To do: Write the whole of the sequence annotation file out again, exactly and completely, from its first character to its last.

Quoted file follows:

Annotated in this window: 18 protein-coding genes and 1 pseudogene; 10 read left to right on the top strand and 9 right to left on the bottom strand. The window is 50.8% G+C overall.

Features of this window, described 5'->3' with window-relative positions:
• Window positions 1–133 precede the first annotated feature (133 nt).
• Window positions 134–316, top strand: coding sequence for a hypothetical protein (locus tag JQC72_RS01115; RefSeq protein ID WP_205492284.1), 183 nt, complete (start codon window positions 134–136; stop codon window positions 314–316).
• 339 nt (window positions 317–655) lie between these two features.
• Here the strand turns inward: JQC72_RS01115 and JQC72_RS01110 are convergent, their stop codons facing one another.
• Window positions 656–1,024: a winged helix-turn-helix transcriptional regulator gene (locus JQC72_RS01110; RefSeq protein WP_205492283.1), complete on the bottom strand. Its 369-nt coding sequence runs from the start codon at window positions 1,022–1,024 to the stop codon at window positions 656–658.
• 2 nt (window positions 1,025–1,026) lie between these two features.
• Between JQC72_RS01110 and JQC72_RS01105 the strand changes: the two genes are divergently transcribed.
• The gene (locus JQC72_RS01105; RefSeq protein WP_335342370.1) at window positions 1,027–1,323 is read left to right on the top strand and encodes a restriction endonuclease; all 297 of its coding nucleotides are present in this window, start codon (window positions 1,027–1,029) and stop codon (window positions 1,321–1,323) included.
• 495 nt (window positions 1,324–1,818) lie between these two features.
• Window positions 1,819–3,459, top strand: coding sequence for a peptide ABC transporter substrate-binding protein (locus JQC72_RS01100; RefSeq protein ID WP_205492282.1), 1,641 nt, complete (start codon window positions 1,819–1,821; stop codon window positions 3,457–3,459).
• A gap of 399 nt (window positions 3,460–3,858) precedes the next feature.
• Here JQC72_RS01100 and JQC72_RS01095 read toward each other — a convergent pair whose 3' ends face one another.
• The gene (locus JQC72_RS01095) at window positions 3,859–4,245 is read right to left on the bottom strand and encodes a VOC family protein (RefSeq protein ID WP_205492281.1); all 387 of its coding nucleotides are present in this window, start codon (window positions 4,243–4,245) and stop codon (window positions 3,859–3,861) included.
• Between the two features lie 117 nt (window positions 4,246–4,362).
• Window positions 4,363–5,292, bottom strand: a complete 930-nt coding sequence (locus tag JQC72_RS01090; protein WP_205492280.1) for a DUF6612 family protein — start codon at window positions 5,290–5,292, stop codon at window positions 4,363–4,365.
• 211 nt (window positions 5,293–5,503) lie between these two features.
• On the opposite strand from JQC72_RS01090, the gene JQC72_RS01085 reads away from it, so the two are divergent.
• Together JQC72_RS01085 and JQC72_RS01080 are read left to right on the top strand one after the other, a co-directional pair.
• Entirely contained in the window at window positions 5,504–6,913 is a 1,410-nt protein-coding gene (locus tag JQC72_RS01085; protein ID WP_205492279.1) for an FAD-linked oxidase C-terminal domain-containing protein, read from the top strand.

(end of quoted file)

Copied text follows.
Annotated in this window: 18 protein-coding genes and 1 pseudogene; 10 read left to right on the top strand and 9 right to left on the bottom strand. The window is 50.8% G+C overall.

Features of this window, described 5'->3' with window-relative positions:
• Window positions 1–133 precede the first annotated feature (133 nt).
• Window positions 134–316, top strand: coding sequence for a hypothetical protein (locus tag JQC72_RS01115; RefSeq protein ID WP_205492284.1), 183 nt, complete (start codon window positions 134–136; stop codon window positions 314–316).
• 339 nt (window positions 317–655) lie between these two features.
• Here the strand turns inward: JQC72_RS01115 and JQC72_RS01110 are convergent, their stop codons facing one another.
• Window positions 656–1,024: a winged helix-turn-helix transcriptional regulator gene (locus JQC72_RS01110; RefSeq protein WP_205492283.1), complete on the bottom strand. Its 369-nt coding sequence runs from the start codon at window positions 1,022–1,024 to the stop codon at window positions 656–658.
• 2 nt (window positions 1,025–1,026) lie between these two features.
• Between JQC72_RS01110 and JQC72_RS01105 the strand changes: the two genes are divergently transcribed.
• The gene (locus JQC72_RS01105; RefSeq protein WP_335342370.1) at window positions 1,027–1,323 is read left to right on the top strand and encodes a restriction endonuclease; all 297 of its coding nucleotides are present in this window, start codon (window positions 1,027–1,029) and stop codon (window positions 1,321–1,323) included.
• 495 nt (window positions 1,324–1,818) lie between these two features.
• Window positions 1,819–3,459, top strand: coding sequence for a peptide ABC transporter substrate-binding protein (locus JQC72_RS01100; RefSeq protein ID WP_205492282.1), 1,641 nt, complete (start codon window positions 1,819–1,821; stop codon window positions 3,457–3,459).
• A gap of 399 nt (window positions 3,460–3,858) precedes the next feature.
• Here JQC72_RS01100 and JQC72_RS01095 read toward each other — a convergent pair whose 3' ends face one another.
• The gene (locus JQC72_RS01095) at window positions 3,859–4,245 is read right to left on the bottom strand and encodes a VOC family protein (RefSeq protein ID WP_205492281.1); all 387 of its coding nucleotides are present in this window, start codon (window positions 4,243–4,245) and stop codon (window positions 3,859–3,861) included.
• Between the two features lie 117 nt (window positions 4,246–4,362).
• Window positions 4,363–5,292, bottom strand: a complete 930-nt coding sequence (locus tag JQC72_RS01090; protein WP_205492280.1) for a DUF6612 family protein — start codon at window positions 5,290–5,292, stop codon at window positions 4,363–4,365.
• 211 nt (window positions 5,293–5,503) lie between these two features.
• On the opposite strand from JQC72_RS01090, the gene JQC72_RS01085 reads away from it, so the two are divergent.
• Together JQC72_RS01085 and JQC72_RS01080 are read left to right on the top strand one after the other, a co-directional pair.
• Entirely contained in the window at window positions 5,504–6,913 is a 1,410-nt protein-coding gene (locus tag JQC72_RS01085; protein ID WP_205492279.1) for an FAD-linked oxidase C-terminal domain-containing protein, read from the top strand.